God of War Combat and Crafting Analysis | Gaming Instincts
About a month away from the much anticipated Nordic-themed reboot/sequel of God of War, and yet outside of press conferences and events, there has been a slight drought of raw, unedited gameplay from the iconic Spartan godslayer. Better late than never, as the old adage goes, and no one is going to tell the God of War he can’t come to the party late, if they value their limbs anyway. Now in late March, Kratos springs back into action with 15+ minutes of raw, mostly unedited, gameplay with a few exceptions being some transitions between combat, and a short break to look at the long-awaited new weapon and armor crafting mechanics, as well as a few other small details that will be discussed more in the video.
The footage wastes little time getting to business: the Spartan kind of business. We came here to see what Kratos does best, and it seems the developers know that as well. If this footage is trying to send one message, it’s that even though there are fewer enemies on screen, the violence, gore, and intensity are still going to come by the bucketful. And the sound effects add to the amazing visuals. Every single hit sounds full, crunchy and satisfying. It’s the kind of sound design that can bring a game to a higher level. In case you’ve been out of the loop, Kratos’s iconic Blades of Chaos/Exile are long gone, but he still bears the scars left by the chains that were wrapped around his forearms for years. However, Kratos isn’t empty-handed, and now carries the Leviathan Axe: a weapon attempting to fill big shoes. The body count is already climbing just a few minutes into the video, and Kratos and his son, Atreus, aren’t slowing down.
We get a look at enemies’ health bars and the fact that enemies’ strength will be reflected by their level, which is displayed next to their health. These enemies are mostly level 1, and judging from other dialogue, this is clearly very early in the game. We also get a look at what is replacing the old magic system: the new runic and elemental attacks. For example, Kratos enchants his Leviathan Axe with ice elemental damage, which freezes enemies after a few hits, leaving them at the mercy of Kratos, who can literally smash them into tiny pieces in a variety of ways. If only we could use the leftover ice crystals to make a snowball projectile. Come on, nobody thought of that?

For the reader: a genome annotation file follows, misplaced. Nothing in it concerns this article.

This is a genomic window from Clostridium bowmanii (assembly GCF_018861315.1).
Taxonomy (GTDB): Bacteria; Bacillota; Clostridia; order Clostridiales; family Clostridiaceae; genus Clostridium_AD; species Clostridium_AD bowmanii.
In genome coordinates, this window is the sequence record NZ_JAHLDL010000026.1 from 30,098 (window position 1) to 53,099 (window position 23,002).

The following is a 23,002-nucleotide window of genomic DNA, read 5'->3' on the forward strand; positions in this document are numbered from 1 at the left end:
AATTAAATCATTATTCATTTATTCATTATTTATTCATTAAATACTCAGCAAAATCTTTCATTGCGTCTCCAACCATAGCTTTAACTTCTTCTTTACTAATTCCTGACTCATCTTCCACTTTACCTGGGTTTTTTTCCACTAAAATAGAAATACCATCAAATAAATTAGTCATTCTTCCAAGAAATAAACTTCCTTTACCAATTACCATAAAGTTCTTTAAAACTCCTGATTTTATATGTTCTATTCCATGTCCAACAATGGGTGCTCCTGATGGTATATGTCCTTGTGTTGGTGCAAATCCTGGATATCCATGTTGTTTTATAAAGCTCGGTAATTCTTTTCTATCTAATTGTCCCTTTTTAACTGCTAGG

While the Leviathan Axe doesn’t have the wide sweeping arcs the Blades of Chaos did, Kratos can throw the axe a great distance to hit or impale enemies, drop hazards from above, or hit weak points in structures to open environmental hazards to help deal with tougher enemies. It’s also going to be a component in the game’s puzzles, it seems, which are trying to move away from overusing block-moving, like previous games
If your eyebrows flared up earlier when you read “weapon and armor crafting” earlier, let me reassure you it’s not a typo. Among its many changes, the new God of War is replacing the old one-currency upgrade system for a more modern weapon and armor crafting system, including a blacksmith who looks a little too much like a Smurf to me personally, and just a bit of out of place in a very visually appealing game. In addition to becoming a father, Kratos will be opening up the Nordic catalog book of fashion, and it appears as though the Daddy of War will be required to seek new and better armor along his journey.
There is no getting around it, seeing Kratos dawn a full breastplate is kind of strange, he wore armor briefly at times before, but his skin and simple Spartan cloth were the only armor he ever needed, perhaps my eyes just need to adjust to it, although I hope the option to hide armor is available.
Whenever you see the words “crafting” and “blacksmith,” you know the phrase “loot gathering” is not too far behind, and God of War is no exception. We get to see a variety of resources including crafting materials, currency, how XP works and a brief look at Kratos’s stats, which are broken-down into six categories: Strength, Runic, Defense, Vitality, Luck and Cooldown, which I will discuss more in the video. The gameplay footage ends with a satisfying flurry of combat, along with an old school QTE against a mini-boss, or at least tougher enemy. God of War fans should be very pleased to see Kratos can still turn his enemies’ bones to dust without a second thought. There are plenty more details to hear in the post-analysis, listen and enjoy.